Much of what we know about polar bears is the result of research conducted in the Churchill area. As part of a long-term study with over forty years of continuous data, the Canadian Wildlife Service captures and studies bears along western Hudson Bay. They have most recently complete a three year mark recapture study indicating a marked decline in the western Hudson Bay population.
As part of this study, researchers locate polar bears from the air, travelling by helicopter along the coast of Hudson Bay, generally within the boundaries of Wapusk National Park. Once a polar bear is spotted, researchers assess the location and the potential risk to the bear; provided that the bear is not close to water or another bear, the helicopter approaches. The vast majority of bears will try to get away; a few, however, have been known to turn and even take a swipe at the incoming researchers.
The pilot then attempts to position the helicopter almost directly above the bear. Researchers load a dart with Telazol – the drug used to immobilize bears – and try to place the dart in a spot between the neck and shoulders. This is one of the few spots on a polar bear where the fat layer is thin and the drug will be released directly into muscle. Once in the muscle it will circulate much more quickly than it would through fat tissue.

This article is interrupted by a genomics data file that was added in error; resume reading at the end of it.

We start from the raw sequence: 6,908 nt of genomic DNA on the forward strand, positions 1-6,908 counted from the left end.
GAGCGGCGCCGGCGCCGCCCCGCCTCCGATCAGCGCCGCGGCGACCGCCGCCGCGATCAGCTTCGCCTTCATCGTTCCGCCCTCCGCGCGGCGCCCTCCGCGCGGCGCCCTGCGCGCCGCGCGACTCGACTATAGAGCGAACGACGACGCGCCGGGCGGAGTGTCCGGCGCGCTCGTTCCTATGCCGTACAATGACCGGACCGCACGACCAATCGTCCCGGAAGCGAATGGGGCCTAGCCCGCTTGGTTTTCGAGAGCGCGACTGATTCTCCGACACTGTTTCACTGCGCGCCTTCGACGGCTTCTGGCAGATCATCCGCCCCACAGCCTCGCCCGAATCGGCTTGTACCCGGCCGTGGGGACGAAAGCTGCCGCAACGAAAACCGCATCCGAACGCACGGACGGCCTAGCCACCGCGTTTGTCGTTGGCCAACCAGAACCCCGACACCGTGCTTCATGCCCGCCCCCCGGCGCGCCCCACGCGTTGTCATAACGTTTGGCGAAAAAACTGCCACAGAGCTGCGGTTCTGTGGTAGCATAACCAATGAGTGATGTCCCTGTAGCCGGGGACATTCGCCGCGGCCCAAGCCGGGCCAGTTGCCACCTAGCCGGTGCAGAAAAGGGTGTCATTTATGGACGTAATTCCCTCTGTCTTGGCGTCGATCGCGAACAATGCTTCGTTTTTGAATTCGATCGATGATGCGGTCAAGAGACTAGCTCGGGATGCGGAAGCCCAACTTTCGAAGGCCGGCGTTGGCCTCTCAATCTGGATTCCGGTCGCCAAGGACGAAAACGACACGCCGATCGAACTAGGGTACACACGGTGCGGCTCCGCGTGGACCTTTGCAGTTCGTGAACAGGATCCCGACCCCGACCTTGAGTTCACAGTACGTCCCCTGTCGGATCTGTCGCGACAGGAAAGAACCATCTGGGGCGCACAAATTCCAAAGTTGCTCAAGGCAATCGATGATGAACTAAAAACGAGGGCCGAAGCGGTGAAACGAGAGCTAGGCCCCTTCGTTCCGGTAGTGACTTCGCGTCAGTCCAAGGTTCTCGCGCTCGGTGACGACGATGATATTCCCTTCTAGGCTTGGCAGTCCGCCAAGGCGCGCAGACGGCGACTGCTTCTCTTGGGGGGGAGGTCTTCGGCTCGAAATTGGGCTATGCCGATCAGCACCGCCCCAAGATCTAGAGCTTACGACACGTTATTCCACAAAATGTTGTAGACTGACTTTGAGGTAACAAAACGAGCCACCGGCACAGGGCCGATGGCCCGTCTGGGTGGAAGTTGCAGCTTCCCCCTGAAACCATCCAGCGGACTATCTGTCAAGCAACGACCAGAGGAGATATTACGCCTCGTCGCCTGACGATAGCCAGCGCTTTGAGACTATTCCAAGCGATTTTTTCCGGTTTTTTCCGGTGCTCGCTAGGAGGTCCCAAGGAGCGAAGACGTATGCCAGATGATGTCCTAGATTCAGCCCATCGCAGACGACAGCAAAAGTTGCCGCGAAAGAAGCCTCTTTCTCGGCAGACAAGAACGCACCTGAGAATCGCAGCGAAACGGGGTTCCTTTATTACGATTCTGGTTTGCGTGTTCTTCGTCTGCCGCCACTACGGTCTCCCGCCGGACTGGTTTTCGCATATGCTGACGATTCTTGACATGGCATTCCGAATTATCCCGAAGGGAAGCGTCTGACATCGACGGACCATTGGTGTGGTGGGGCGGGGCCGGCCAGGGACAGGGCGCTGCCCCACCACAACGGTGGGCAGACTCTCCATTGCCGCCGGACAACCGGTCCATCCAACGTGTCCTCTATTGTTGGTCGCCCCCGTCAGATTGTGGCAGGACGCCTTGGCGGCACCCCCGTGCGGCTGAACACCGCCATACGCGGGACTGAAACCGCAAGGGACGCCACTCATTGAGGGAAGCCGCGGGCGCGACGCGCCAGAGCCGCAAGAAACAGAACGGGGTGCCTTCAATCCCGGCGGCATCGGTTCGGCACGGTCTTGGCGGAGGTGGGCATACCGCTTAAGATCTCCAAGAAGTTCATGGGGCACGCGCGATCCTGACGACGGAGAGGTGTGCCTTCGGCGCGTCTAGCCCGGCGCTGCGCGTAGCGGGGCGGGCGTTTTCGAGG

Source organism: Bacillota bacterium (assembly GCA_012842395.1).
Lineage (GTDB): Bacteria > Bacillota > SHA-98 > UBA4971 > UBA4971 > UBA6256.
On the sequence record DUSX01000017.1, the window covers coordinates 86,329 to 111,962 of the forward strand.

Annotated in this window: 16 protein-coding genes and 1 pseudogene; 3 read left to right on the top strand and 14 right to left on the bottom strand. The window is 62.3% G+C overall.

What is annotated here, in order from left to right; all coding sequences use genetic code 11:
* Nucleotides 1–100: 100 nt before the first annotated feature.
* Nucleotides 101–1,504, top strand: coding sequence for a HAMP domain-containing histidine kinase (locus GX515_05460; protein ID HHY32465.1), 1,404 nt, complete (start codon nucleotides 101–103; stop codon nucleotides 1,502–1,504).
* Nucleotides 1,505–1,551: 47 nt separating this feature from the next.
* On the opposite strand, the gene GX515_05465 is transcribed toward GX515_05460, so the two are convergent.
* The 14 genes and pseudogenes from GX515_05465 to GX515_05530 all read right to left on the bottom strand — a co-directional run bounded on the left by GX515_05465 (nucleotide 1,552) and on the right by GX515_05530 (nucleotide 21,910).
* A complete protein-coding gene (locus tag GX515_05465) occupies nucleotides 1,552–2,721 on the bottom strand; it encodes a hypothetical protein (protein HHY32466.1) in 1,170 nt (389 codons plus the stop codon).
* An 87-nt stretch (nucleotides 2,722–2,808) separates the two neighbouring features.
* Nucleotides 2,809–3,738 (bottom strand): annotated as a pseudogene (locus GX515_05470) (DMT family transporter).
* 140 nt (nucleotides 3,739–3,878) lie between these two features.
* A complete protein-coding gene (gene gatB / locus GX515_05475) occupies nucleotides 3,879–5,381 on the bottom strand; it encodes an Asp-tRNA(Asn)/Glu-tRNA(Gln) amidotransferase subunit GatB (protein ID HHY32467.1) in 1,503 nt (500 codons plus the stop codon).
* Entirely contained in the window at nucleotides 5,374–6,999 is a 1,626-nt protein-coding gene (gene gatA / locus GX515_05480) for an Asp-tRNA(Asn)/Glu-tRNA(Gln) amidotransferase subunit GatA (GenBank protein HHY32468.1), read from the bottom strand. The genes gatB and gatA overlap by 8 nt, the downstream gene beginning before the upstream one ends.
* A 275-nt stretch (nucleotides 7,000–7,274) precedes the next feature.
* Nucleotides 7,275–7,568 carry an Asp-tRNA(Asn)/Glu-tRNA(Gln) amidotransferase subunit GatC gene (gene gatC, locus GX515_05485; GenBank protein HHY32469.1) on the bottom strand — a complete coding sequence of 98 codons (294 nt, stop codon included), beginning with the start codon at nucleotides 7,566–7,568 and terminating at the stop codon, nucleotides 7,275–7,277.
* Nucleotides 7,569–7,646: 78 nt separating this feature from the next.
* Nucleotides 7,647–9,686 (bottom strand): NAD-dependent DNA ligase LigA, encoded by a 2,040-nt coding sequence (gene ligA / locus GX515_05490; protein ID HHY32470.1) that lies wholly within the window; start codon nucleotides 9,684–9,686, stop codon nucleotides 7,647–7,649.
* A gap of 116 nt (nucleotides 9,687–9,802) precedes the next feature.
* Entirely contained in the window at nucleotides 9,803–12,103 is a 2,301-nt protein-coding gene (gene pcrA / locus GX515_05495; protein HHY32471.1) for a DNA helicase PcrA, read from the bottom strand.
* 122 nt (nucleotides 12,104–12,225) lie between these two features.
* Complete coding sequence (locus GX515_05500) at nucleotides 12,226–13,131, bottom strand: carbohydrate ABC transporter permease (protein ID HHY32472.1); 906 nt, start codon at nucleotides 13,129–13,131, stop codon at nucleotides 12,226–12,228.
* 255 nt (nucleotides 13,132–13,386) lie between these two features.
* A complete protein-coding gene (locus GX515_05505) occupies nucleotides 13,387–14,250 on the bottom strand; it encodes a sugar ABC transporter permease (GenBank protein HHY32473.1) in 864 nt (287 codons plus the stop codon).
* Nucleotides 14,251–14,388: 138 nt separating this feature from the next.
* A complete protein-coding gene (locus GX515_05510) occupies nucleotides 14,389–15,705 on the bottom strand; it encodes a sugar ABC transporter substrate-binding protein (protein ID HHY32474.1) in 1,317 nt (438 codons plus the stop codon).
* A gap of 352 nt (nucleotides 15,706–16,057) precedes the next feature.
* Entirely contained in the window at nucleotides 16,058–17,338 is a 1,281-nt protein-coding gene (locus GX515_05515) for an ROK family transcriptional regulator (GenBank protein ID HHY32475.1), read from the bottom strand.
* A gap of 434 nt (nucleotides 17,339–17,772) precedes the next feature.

Once darted, the bear will stagger and stop, eventually sitting and then lying down. Once its head and neck are relaxed, the researchers land and approach. The bear is then placed in what is called a ‘sternal recumbent position’, which is simply lying on its stomach with all four legs spread out. This position places the least strain on the bear while the researchers are working.
After heart rate, breathing and body temperature have been recorded, the bear is checked for identifying tattoos and ear tags. Previously handled bears will have a tattoo on the inside of its lip and little white ear tags. Existing tattoos or ear tags are referred to the researcher’s fieldbook in which all handled bear’s histories are recorded. If the bear has not been handled before, it is recorded and given a unique number as well as an ear tag and tattoo.
Each polar bear throughout the world has a code, such as X4040. Sometimes referred to as the ‘x-files’, all bears originally tagged in Canada begin with the letter X. Measurements of length, girth, head length and head width are taken to determine the overall health of the polar bear.
Researchers will also pull a tooth to determine the age of the bear. The tooth is one of the small premolar teeth right behind the canines, for which there is no known use. Back at the lab, the tooth is sectioned and the lines are counted, similar to counting rings on a tree. In polar bears, each line represents one year of age.
Finally, a small circle of dye is put on the back of each animal in order that it is not captured in the same season. This mark lasts four to five weeks and some bears still sport this mark during Churchill’s bear season. After marking the bear, researchers ensure that there are no threatening bears in the area while their bear regains consciousness before boarding the helicopter to head off in search of another ‘x-file’.